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Upshur BOE discusses coach hiring process

February 20, 2013
By Melissa Toothman - Staff Writer , The Inter-Mountain

One person challenged the Upshur County Board of Education to reconsider an unwritten rule that blocks school administrators from coaching sports during a recent meeting at Buckhannon Academy Elementary School.

During Thursday's meeting, Jimbo Samples said the varsity wrestling coach at Buckhannon-Upshur High School is an administrator in Randolph County. Samples noted that even though the coach takes on the duties of an administrator in another county, he is permitted to coach in Upshur County. He also added that an administrator for Upshur County could coach in Lewis County.

Superintendent of Schools Scott Lampinen said he doesn't believe the rule is part of a written policy, but it is a practice that has been used in Upshur County for as long as he can remember.

"The rationale behind it is because administrators are already on a supplemental extra duty," Lampinen said. "The time requirements for an administrator would be in direct conflict with the time constraints of a coach."

Lampinen said the school board can't control when people choose to take on a second job, unless the employee was to coach for a local school and be a local administrator simultaneously.

"Rick Reynolds is probably one of the best offensive and defensive line coaches in the state," Samples said about the Buckhannon-Upshur Middle School vice principal. "He's coaching against the kids that just left the middle school. That's a slap in their face."

Samples felt the policy should be addressed. Because he coaches outside the county, Reynolds faces an additional constraint with the time it takes to travel.

"If he can do that along with his other responsibilities, we probably ought to readdress that unwritten policy," board member Patrick Long said.

Not all policies or laws regarding the hiring procedures of employees are unwritten, however. At the school board meeting, attorney Howard Seufer Jr. presented the legal criteria that must be followed when selecting a candidate for vacant coaching positions.

The information he presented was to help the school board understand the special hiring restrictions required of educational institutions under the West Virginia state law.

"There's a lot of confusion about this throughout the state because of some developments in recent years," Seufer said. "Public education in West Virginia is more heavily regulated by state government than any other state in the Union. Every time we turn around, it seems like there's a new state law that tells us we can do something or we can't do something, or we must do something or we can only do it a certain way."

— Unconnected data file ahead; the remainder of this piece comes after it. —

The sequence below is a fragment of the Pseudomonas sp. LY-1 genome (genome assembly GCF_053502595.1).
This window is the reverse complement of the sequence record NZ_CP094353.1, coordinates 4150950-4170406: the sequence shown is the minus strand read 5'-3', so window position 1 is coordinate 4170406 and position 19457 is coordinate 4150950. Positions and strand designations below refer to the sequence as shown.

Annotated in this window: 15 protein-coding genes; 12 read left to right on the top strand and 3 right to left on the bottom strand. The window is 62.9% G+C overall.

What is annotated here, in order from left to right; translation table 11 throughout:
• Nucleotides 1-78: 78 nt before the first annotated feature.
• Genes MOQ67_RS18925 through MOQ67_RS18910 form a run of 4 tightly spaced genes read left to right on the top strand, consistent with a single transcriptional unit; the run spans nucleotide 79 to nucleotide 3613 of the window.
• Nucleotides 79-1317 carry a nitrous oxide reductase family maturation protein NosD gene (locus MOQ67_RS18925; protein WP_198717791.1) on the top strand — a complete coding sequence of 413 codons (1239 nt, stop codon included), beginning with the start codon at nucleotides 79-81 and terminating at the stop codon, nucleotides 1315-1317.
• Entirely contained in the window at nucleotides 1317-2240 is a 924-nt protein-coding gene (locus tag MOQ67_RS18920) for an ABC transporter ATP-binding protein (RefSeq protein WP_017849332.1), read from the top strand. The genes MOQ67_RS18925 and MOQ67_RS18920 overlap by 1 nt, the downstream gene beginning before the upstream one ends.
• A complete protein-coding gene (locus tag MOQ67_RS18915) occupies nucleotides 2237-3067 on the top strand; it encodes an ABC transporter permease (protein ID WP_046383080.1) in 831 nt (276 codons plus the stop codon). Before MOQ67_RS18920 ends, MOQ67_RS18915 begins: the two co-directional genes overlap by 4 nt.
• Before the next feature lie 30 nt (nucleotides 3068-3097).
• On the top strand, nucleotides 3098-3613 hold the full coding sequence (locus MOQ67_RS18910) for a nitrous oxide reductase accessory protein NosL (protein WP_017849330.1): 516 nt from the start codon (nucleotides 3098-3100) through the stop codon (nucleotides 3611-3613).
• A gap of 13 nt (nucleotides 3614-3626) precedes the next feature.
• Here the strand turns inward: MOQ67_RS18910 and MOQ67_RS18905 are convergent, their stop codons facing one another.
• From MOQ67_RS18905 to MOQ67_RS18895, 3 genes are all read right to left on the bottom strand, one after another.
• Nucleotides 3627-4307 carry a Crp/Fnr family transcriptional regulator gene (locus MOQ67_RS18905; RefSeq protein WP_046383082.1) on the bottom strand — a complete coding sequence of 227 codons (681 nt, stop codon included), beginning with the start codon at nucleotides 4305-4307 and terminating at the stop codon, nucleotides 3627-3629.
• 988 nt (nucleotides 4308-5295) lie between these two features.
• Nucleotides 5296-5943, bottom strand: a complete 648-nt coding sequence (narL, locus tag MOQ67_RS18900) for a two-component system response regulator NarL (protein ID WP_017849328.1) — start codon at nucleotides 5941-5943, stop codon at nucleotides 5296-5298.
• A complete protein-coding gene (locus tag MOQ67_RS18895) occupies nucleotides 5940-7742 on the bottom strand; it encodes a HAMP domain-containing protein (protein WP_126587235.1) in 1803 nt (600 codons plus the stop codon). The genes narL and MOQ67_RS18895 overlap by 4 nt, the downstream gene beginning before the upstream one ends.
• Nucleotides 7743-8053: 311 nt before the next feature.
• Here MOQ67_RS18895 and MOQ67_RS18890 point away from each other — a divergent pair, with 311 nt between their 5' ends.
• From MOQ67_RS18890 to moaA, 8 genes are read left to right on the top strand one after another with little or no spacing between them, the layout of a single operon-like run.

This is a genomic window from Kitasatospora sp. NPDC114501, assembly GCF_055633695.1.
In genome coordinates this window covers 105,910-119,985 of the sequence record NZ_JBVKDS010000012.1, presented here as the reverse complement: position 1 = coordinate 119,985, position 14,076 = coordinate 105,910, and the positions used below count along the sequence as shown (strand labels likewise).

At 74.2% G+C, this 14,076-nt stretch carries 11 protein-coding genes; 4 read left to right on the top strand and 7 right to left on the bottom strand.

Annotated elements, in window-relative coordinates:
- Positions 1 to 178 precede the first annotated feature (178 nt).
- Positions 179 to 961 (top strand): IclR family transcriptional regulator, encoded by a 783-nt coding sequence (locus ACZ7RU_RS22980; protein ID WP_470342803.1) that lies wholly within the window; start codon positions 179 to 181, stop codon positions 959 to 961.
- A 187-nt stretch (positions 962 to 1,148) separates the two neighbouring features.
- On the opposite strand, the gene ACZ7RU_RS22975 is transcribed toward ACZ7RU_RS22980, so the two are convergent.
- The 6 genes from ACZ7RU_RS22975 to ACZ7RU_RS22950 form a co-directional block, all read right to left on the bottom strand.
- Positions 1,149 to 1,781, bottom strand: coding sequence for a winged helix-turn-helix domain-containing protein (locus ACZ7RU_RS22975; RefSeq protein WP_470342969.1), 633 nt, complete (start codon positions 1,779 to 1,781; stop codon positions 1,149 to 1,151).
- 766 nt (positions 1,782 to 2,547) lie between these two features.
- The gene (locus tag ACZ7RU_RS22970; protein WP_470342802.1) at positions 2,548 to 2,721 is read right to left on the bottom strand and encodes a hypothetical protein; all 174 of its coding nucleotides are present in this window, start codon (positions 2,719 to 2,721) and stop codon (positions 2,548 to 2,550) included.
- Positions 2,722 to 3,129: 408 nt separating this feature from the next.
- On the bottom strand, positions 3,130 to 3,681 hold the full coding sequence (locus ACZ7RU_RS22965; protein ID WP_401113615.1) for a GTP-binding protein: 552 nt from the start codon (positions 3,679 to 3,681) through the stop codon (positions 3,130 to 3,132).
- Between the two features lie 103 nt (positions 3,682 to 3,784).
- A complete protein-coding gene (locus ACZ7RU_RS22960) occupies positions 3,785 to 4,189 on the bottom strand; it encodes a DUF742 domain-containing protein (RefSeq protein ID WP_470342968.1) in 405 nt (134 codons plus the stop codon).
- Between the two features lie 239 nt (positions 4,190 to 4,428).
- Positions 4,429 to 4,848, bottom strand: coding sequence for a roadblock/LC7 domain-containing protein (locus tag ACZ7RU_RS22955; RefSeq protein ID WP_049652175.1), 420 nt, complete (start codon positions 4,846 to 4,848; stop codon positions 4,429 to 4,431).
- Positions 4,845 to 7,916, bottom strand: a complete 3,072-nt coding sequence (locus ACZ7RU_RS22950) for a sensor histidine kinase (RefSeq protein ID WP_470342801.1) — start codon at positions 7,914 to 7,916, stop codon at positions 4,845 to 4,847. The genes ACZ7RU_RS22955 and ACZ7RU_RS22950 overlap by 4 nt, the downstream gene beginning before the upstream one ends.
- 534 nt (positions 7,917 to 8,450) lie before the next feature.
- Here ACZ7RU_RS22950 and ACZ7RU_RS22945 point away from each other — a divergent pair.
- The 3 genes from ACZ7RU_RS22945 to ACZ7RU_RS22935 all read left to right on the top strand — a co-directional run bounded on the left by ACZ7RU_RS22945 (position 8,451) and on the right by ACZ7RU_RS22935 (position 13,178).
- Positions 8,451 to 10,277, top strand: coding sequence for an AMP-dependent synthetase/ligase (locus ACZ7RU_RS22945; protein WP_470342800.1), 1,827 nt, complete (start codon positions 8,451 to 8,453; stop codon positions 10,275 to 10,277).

Seufer said hiring a coach is not as easy as finding a good candidate with excellent knowledge and experience, nor is it about promoting an individual who is successful in their job. All public school vacancies must follow the laws that are handed down from the state. Those laws require that priority be given to individuals who have a full teaching certificate from the state of West Virginia.

He said it wouldn't matter if one candidate had no coaching experience and another was "born on the field." If the first candidate had the certification that the other did not, and even if the first candidate had significantly less experience, the state law would require the school board to hire the first candidate over the second. If no candidate with a West Virginia teaching certificate applies within the time allotted on the job notice, the other candidates may be considered. Even if only one candidate applies, a hiring decision must be made within 30 days of the application deadline. If no candidates apply, the school board can readvertise the position.

The only exceptions to hiring a teacher with state certification is when the certified candidate fails the criminal background test, he or she withdraws the application or declines the job offer. If school boards have additional rules and restrictions about the hiring process in their policy, they also must follow those when selecting the candidate. If the state laws and local policies are not met, the hiring decision could be challenged.

 
 

 

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